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CIRCULATION INSTALLS SELF-CHECK OUT TERMINAL
by Joe Foley

Cover-Wait till the moon is full.The McKillop Library Circulation Department recently installed a 3M Self-Checkout Terminal for library materials. This terminal is located directly in front of the Circulation Desk at the pillar outside the Bookends Café. The installation of this terminal is another effort by the Library to provide better, faster, and more efficient service.

The distinctive V- shaped design of the kiosk makes placement of items for checkout more intuitive. It comes with an easy-to-use touch screen interface and provides the user with a printed receipt that gives the due dates of their items. The system processes books, videos, CD's and DVD's. With the increased use of the library this semester and the addition of Wheaton College to our HELIN Consortium this past summer, there is little chance that the new purchase will put any Work/Study Circulation Assistants out of a job! Our hope is that this new system will add a flexible option for our users in order for us to serve them better.

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John Lewis, Electronic Resource Librarian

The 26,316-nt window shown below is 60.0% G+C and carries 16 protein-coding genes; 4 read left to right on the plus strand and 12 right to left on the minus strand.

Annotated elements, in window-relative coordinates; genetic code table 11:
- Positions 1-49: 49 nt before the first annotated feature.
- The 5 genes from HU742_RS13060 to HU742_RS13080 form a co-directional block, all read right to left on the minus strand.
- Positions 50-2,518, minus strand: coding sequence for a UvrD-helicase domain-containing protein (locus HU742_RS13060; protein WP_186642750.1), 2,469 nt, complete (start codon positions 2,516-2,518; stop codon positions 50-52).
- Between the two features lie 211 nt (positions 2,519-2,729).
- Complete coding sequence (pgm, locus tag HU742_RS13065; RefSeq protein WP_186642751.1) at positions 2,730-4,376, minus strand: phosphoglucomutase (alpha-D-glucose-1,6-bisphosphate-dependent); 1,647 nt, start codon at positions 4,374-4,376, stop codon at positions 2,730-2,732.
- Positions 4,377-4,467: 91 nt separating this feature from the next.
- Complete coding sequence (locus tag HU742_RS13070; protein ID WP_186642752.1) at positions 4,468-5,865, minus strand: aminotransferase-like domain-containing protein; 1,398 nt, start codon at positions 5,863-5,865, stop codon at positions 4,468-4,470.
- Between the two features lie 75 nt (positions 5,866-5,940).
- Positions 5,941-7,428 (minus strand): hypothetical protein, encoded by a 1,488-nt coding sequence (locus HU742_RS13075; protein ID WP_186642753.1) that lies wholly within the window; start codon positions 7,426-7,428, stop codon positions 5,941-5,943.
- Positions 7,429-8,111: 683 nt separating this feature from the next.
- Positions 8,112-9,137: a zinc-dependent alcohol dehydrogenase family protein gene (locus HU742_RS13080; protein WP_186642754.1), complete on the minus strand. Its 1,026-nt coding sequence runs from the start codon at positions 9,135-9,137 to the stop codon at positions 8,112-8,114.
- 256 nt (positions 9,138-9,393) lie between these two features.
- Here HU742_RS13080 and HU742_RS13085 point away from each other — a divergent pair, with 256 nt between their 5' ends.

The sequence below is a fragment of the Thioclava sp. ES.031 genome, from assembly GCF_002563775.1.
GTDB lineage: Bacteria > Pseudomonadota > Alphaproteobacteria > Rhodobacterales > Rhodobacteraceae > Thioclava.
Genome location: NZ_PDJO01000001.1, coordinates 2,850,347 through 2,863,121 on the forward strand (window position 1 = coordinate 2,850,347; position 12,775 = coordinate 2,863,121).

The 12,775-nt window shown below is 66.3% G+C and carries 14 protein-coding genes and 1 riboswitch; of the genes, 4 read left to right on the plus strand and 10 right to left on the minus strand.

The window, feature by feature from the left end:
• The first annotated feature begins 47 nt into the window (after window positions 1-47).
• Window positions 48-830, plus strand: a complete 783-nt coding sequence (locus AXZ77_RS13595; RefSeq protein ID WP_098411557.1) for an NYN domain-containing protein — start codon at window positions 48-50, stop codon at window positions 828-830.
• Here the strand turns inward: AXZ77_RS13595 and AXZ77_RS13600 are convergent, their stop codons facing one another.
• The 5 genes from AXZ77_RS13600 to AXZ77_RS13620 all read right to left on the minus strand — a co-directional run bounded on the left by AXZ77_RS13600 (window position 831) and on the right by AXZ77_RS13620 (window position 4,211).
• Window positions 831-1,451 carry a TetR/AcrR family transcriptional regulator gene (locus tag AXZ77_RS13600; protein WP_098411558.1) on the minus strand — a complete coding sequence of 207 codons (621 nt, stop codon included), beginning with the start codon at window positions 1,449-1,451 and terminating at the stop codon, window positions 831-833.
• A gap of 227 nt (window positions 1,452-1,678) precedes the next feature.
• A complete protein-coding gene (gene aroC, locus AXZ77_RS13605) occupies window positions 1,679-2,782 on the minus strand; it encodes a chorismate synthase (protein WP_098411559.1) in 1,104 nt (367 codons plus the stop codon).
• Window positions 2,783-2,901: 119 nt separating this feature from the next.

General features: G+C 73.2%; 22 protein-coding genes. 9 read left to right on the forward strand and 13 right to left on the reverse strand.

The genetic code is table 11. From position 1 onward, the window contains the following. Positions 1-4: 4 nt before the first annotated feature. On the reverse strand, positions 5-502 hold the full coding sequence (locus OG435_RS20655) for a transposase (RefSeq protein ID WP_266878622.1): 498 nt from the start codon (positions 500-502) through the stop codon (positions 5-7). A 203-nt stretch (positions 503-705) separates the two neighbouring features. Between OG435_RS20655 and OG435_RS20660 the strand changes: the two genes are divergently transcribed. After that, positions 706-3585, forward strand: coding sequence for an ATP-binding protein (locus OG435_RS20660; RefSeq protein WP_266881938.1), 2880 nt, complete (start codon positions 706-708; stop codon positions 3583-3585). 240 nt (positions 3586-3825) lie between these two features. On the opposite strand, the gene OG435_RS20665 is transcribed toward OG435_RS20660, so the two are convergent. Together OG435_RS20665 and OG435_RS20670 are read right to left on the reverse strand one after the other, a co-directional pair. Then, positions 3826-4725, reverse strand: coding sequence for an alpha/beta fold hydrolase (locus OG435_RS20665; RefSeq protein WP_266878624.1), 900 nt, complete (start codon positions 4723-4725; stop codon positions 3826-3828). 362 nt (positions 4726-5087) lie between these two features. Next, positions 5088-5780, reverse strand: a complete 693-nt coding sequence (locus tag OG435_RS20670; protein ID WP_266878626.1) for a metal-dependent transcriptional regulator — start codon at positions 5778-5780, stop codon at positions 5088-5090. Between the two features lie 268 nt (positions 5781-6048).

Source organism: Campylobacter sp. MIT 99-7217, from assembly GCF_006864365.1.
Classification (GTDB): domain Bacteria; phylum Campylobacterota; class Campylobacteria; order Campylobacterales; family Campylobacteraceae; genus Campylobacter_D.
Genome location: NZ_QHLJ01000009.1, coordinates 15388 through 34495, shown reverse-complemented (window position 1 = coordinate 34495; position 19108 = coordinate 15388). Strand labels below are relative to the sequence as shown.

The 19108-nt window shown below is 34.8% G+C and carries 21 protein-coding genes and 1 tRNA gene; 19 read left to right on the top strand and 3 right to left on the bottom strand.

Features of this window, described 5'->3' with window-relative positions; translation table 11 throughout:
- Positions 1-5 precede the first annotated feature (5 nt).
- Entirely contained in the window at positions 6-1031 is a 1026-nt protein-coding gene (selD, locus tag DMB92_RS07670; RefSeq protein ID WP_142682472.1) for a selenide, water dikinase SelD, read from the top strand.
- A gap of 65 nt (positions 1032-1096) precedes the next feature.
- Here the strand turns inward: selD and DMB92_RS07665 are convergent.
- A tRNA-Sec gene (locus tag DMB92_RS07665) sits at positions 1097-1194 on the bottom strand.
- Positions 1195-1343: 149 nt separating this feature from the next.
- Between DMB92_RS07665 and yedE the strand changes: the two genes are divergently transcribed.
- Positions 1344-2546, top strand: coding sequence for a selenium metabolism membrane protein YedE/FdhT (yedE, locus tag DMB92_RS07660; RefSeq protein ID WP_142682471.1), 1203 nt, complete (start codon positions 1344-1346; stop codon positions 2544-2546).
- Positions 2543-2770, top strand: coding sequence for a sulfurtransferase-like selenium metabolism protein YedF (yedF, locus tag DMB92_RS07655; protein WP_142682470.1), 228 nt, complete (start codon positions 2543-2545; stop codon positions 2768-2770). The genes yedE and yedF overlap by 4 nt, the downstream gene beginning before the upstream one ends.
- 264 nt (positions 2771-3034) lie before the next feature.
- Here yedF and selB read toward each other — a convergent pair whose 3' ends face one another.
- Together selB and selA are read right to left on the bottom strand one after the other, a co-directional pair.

DATABASE SPOTLIGHT - SMITHSONIAN GLOBAL SOUND
by John Lewis

Smithsonian Global Sound from Alexander Street Press includes an extraordinary array of more than 35,000 individual tracks of music, spoken word, and natural and human-made sounds. Users can browse by musical instrument, geographic area, or cultural group. It includes the published recordings owned by the non-profit Smithsonian Folkways Recordings label and the archival audio collections of the legendary Folkways Records, Cook, Dyer-Bennet, Fast Folk, Monitor, Paredon and other labels. It also includes music recorded around the African continent by Dr. Hugh Tracey for the International Library of African Music (ILAM) at Rhodes University as well as material collected by recordists on the South Asian subcontinent from the Archive Research Centre for Ethnomusicology (ARCE), sponsored by the American Institute for Indian Studies.

Global Sound covers many musical genres including American Folk, Blues, Bluegrass, Old Time Country, American Indian music, World, Jazz, Classical & Broadway, and Spoken Word & Sounds. A personal favorite is Portuguese Fado music including recordings by the legendary Amalia Rodrigues. With Global Sound you can play a track, play an entire album, read the liner notes and view the cover art!

Global Sound, along with all the other library databases, can be accessed on the McKillop Library home page at http://mckillop.salve.edu/databases_a-z.cfm.
American War Reporting
THE GREENWOOD LIBRARY OF AMERICAN WAR REPORTING
by John Lewis